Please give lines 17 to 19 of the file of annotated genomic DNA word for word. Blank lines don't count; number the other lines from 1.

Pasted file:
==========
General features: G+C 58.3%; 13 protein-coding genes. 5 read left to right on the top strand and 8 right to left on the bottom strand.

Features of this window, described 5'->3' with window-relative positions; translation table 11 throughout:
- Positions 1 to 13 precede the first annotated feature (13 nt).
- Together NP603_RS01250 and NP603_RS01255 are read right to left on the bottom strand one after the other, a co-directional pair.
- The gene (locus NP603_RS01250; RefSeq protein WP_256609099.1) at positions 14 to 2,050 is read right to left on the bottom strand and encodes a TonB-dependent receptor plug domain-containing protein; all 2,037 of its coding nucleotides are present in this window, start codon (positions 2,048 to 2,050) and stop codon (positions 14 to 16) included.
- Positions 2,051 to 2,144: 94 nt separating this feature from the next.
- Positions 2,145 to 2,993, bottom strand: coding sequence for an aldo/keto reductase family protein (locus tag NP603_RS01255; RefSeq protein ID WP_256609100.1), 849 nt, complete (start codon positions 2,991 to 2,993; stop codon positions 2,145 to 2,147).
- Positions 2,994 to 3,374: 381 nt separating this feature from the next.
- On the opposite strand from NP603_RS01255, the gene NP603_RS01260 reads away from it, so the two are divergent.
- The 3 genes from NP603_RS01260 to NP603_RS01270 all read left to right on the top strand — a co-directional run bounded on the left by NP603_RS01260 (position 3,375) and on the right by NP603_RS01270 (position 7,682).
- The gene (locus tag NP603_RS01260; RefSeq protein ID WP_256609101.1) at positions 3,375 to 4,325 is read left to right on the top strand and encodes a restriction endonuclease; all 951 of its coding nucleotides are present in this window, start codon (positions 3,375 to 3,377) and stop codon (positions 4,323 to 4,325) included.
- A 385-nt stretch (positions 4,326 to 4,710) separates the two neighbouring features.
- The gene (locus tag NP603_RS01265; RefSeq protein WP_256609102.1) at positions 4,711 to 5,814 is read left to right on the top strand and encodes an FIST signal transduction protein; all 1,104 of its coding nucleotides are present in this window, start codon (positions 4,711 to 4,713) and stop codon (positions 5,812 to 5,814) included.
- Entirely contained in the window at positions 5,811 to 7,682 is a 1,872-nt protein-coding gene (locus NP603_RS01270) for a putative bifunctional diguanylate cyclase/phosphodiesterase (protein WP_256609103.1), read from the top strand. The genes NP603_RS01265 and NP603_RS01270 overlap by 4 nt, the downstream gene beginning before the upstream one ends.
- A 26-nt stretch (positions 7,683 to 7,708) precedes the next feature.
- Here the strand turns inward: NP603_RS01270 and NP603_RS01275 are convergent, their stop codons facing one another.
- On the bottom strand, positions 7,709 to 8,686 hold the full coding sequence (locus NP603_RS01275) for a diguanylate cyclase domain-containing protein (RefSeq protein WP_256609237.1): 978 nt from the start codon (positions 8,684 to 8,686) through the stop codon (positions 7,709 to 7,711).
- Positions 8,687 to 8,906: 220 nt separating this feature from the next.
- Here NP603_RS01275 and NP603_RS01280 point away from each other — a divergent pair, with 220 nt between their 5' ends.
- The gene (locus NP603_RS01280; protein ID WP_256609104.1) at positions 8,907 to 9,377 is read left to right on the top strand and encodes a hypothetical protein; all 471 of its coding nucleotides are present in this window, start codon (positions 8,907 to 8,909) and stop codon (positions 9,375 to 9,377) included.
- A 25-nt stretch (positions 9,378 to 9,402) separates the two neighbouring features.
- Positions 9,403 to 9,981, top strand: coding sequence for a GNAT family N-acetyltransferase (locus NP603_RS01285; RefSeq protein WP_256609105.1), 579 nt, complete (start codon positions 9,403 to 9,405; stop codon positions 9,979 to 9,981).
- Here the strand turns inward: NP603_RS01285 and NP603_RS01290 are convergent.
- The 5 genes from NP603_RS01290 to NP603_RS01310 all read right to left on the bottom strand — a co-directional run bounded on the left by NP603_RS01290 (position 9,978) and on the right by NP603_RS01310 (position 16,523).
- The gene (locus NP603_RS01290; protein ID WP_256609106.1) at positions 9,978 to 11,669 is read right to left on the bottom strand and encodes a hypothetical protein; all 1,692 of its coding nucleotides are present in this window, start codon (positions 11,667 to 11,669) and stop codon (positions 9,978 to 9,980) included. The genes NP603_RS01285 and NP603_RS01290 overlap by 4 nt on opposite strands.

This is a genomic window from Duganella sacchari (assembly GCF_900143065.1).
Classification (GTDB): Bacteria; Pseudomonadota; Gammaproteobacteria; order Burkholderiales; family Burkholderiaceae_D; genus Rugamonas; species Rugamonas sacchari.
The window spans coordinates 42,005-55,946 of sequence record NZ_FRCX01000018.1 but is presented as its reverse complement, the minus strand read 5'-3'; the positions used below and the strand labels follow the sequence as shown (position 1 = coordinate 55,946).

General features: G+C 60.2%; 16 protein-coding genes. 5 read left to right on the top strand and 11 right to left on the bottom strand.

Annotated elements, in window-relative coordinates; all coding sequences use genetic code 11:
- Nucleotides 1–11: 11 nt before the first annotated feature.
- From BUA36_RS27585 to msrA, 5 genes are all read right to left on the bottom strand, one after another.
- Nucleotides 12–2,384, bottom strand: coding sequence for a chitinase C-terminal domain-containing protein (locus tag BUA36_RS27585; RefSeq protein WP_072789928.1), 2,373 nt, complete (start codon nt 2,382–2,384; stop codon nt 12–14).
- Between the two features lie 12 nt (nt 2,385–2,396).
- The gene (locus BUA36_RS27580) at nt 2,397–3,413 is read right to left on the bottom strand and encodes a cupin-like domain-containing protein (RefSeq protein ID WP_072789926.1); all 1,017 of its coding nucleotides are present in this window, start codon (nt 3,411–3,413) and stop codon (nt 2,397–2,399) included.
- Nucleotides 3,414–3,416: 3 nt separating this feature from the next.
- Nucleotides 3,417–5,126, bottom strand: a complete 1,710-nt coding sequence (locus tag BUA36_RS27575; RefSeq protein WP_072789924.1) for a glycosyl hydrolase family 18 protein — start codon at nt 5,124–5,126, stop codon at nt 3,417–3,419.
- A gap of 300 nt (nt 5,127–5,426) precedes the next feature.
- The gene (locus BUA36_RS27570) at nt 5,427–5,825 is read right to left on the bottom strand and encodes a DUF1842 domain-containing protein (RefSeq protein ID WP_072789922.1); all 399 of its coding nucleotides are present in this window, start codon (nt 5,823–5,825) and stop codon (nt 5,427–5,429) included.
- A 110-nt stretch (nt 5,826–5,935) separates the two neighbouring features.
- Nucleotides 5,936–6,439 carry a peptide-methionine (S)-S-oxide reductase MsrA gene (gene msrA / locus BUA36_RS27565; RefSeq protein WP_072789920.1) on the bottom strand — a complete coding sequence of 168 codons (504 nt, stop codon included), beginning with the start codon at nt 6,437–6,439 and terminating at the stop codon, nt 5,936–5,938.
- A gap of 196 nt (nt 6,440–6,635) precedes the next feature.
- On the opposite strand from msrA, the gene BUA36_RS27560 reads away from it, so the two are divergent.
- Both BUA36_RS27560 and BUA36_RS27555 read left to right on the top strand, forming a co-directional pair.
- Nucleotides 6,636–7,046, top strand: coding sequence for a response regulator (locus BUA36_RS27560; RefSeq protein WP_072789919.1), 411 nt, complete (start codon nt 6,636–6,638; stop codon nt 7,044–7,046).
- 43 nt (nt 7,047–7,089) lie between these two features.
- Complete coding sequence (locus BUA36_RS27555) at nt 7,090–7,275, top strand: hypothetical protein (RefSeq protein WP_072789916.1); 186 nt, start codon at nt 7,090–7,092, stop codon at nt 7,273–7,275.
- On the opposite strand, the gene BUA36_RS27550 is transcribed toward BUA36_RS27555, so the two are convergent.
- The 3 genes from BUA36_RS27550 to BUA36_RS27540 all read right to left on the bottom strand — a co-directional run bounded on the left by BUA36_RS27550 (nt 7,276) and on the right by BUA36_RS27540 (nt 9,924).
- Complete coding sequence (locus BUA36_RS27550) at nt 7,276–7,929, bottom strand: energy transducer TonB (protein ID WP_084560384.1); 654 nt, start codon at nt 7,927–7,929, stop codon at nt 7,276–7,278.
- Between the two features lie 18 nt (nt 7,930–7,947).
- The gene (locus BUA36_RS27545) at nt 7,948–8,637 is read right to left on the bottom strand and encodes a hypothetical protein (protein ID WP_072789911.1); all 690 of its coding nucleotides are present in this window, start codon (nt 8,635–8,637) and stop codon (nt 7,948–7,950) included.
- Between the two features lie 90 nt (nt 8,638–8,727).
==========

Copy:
- On the bottom strand, positions 7,709 to 8,686 hold the full coding sequence (locus NP603_RS01275) for a diguanylate cyclase domain-containing protein (RefSeq protein WP_256609237.1): 978 nt from the start codon (positions 8,684 to 8,686) through the stop codon (positions 7,709 to 7,711).
- Positions 8,687 to 8,906: 220 nt separating this feature from the next.
- Here NP603_RS01275 and NP603_RS01280 point away from each other — a divergent pair, with 220 nt between their 5' ends.